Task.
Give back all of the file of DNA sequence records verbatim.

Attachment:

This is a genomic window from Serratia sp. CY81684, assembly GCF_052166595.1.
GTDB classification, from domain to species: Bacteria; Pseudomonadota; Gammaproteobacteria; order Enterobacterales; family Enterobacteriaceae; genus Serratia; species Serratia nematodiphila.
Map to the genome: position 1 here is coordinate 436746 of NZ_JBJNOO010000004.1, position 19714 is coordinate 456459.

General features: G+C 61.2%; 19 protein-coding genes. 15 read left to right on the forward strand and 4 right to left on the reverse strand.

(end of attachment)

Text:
This is a genomic window from Serratia sp. CY81684, assembly GCF_052166595.1.
GTDB classification, from domain to species: Bacteria; Pseudomonadota; Gammaproteobacteria; order Enterobacterales; family Enterobacteriaceae; genus Serratia; species Serratia nematodiphila.
Map to the genome: position 1 here is coordinate 436746 of NZ_JBJNOO010000004.1, position 19714 is coordinate 456459.

General features: G+C 61.2%; 19 protein-coding genes. 15 read left to right on the forward strand and 4 right to left on the reverse strand.